A Jazz club minutes before the show is noir.
A gold-plated microphone stands in wait of a voice. The glossy finish of cherry-stained grand piano shines in the bright stage lighting, while the rest of the club is dim. In the back, the upright bass leans against a wooden stool next to the drum kit. Up front, three rows of space black music stands align perfectly in front of the midnight blue curtains. A black, upper case “N” centered in a backlit circle ties the room together. It means “Noce.”
Couples laugh and chat at their tables in candlelight over martinis or two tall glasses and a silver pail, topped with ice and a bottle of champagne. Behind the bar, you can hear ice cubes clacking inside a metal shaker, moving in a rhythm all its own by someone in full tuxedo. A few band members are already there bellied up, sipping on small glasses of straight whiskey and vodka on the rocks.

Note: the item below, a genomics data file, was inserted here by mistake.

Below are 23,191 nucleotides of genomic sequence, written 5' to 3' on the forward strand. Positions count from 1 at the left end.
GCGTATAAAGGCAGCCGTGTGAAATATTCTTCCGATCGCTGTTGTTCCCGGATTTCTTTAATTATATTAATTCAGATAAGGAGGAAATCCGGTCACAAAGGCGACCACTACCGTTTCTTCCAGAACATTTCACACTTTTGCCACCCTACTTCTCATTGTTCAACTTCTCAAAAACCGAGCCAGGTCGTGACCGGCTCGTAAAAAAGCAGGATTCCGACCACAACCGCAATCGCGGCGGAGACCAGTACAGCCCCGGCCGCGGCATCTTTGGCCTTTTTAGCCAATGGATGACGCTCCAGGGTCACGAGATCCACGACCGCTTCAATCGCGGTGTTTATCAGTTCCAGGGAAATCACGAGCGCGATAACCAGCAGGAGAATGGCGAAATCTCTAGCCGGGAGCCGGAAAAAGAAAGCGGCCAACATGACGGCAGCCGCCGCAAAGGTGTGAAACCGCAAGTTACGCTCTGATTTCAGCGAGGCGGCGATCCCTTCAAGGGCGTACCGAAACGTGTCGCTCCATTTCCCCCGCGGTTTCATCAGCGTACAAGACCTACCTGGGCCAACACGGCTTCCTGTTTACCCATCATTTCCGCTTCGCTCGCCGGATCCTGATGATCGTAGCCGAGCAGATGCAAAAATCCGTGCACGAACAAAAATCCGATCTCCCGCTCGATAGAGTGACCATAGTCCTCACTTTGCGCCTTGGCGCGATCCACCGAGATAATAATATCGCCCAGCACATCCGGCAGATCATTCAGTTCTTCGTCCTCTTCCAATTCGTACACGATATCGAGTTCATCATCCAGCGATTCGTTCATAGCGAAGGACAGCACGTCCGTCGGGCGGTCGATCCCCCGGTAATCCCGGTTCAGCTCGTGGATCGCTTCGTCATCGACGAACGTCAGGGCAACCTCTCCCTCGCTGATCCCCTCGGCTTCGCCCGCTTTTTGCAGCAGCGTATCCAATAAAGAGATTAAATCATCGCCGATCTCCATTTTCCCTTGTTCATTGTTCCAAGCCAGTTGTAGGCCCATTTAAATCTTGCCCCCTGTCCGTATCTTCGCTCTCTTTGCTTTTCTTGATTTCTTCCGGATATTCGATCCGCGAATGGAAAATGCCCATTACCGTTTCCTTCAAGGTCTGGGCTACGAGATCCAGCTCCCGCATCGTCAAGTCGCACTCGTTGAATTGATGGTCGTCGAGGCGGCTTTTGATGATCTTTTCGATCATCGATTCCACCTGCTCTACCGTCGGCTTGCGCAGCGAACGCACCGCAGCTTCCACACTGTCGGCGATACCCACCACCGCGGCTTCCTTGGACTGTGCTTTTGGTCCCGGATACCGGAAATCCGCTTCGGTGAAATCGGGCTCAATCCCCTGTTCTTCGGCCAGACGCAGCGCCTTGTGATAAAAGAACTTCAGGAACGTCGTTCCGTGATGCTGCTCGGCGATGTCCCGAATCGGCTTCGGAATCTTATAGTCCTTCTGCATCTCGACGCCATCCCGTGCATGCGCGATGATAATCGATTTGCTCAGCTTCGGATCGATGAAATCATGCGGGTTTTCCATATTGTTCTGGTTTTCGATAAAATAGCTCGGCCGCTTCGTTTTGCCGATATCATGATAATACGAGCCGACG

A waitress works the room carrying a notepad in the front pocket of a black apron and wears a flower in her hair. Underneath, she has on formal attire. She’s ready to take her voice to the stage if called upon. She’s able to hold her own with all the performers on that night’s bill.
It would be easy to see the scene filmed in back and white.
Three minutes to showtime, the sax section, trombones and trumpeters file into place. The drummer sits down and adjusts the height of his swivel chair and checks his drumheads. The piano player unfolds some sheet music which overflows on the piano top.
The singer approaches the microphone in silhouette, hair styled so high it could almost block the stage light. He grabs the mic stand with one hand, leans backward, looks over his shoulder and begins to snap a four-four beat. He glances toward the band leader and calls out “a one, two, three, four.”
Contact Mike Mendenhall at email@example.com